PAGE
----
1. ^ "Human PubMed Reference:". 
  2. ^ "Mouse PubMed Reference:". 
  3. ^ a b Yi P, Park JS, Melton DA (May 2013). "Betatrophin: a hormone that controls pancreatic β cell proliferation". Cell. 153 (4): 747–58. doi:10.1016/j.cell.2013.04.008. PMC 3756510free to read. PMID 23623304. 
  4. ^ Zhang R, Abou-Samra AB (Mar 2013). "Emerging roles of Lipasin as a critical lipid regulator". Biochemical and Biophysical Research Communications. 432 (3): 401–5. doi:10.1016/j.bbrc.2013.01.129. PMID 23415864. 
  5. ^ a b Jiao Y, Le Lay J, Yu M, Naji A, Kaestner KH (Apr 2014). "Elevated mouse hepatic betatrophin expression does not increase human β-cell replication in the transplant setting". Diabetes. 63 (4): 1283–8. doi:10.2337/db13-1435. PMID 24353178. 
  6. ^ a b Gusarova V, Alexa CA, Na E, Stevis PE, Xin Y, Bonner-Weir S, Cohen JC, Hobbs HH, Murphy AJ, Yancopoulos GD, Gromada J (Oct 2014). "ANGPTL8/betatrophin does not control pancreatic beta cell expansion". Cell. 159 (3): 691–6. doi:10.1016/j.cell.2014.09.027. PMID 25417115. 
  7. ^ Stewart AF (Apr 2014). "Betatrophin versus bitter-trophin and the elephant in the room: time for a new normal in β-cell regeneration research". Diabetes. 63 (4): 1198–9. doi:10.2337/DB14-0009. PMID 24651805. 
  8. ^ a b Wang Y, Quagliarini F, Gusarova V, Gromada J, Valenzuela DM, Cohen JC, Hobbs HH (Oct 2013). "Mice lacking ANGPTL8 (Betatrophin) manifest disrupted triglyceride metabolism without impaired glucose homeostasis". Proceedings of the National Academy of Sciences of the United States of America. 110 (40): 16109–14. doi:10.1073/pnas.1315292110. PMID 24043787. 
  9. ^ Fu Z, Yao F, Abou-Samra AB, Zhang R (Jan 2013). "Lipasin, thermoregulated in brown fat, is a novel but atypical member of the angiopoietin-like protein family". Biochemical and Biophysical Research Communications. 430 (3): 1126–31. doi:10.1016/j.bbrc.2012.12.025. PMID 23261442.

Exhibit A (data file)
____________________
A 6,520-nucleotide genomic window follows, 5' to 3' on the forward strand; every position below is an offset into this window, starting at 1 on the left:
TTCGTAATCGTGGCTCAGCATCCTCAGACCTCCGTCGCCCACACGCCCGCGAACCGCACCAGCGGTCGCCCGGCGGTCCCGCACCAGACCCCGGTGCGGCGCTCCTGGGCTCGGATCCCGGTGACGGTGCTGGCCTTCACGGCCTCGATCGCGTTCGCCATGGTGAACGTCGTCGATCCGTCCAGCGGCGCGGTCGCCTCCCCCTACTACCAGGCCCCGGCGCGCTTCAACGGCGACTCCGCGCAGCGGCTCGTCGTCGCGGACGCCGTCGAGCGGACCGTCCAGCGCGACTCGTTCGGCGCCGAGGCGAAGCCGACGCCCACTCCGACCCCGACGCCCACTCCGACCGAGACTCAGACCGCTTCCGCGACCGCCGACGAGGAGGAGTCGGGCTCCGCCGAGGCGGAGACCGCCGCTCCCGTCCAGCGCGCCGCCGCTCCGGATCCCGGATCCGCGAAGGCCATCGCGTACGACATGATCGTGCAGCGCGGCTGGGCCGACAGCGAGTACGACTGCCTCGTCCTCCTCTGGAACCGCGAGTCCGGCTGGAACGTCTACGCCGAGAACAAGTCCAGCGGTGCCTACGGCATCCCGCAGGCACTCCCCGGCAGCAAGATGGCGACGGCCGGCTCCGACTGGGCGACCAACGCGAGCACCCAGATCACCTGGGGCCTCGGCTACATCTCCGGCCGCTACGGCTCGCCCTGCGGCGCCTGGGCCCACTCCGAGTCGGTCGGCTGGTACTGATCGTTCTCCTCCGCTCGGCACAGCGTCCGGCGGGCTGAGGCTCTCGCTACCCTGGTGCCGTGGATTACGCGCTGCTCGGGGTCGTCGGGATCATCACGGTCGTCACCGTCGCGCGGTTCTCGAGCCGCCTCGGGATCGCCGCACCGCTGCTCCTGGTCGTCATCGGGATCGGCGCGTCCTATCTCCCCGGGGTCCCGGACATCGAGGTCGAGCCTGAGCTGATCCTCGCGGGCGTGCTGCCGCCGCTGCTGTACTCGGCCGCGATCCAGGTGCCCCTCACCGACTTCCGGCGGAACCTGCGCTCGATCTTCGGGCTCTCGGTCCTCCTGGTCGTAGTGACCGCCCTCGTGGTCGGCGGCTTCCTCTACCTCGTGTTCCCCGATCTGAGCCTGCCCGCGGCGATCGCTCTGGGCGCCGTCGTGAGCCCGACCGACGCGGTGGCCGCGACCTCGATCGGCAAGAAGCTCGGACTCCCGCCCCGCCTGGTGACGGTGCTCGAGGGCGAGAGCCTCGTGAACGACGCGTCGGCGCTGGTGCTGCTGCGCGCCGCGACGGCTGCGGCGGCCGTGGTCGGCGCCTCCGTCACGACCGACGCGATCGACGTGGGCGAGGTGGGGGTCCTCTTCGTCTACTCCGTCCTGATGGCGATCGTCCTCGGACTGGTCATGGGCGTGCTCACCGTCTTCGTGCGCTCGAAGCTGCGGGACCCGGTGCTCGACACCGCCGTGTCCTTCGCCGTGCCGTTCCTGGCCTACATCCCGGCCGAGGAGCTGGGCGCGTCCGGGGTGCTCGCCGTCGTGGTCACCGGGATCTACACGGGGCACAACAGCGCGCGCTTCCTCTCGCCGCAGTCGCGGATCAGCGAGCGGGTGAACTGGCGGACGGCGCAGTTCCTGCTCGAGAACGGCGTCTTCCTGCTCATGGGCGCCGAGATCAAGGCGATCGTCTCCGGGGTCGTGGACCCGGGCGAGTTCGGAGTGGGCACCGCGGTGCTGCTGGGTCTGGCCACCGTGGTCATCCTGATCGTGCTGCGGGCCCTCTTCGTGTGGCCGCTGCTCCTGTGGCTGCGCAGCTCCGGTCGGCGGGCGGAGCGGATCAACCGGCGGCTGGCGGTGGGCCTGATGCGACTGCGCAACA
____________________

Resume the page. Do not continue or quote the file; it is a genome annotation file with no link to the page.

10. ^ a b Zhang R (Aug 2012). "Lipasin, a novel nutritionally-regulated liver-enriched factor that regulates serum triglyceride levels". Biochemical and Biophysical Research Communications. 424 (4): 786–92. doi:10.1016/j.bbrc.2012.07.038. PMID 22809513. 
  11. ^ Ren G, Kim JY, Smas CM (Aug 2012). "Identification of RIFL, a novel adipocyte-enriched insulin target gene with a role in lipid metabolism". American Journal of Physiology. Endocrinology and Metabolism. 303 (3): E334–51. doi:10.1152/ajpendo.00084.2012. PMID 22569073. 
  12. ^ a b Fu Z, Abou-Samra AB, Zhang R (December 2015). "A lipasin/Angptl8 monoclonal antibody lowers mouse serum triglycerides involving increased postprandial activity of the cardiac lipoprotein lipase". Scientific Reports. 5: 18502. doi:10.1038/srep18502. PMC 4685196free to read. PMID 26687026. 
  13. ^ Zhang R (April 2016). "The ANGPTL3-4-8 model, a molecular mechanism for triglyceride trafficking.". Open Biology. 6: 150272. doi:10.1098/rsob.150272. PMC 4852456free to read. PMID 27053679.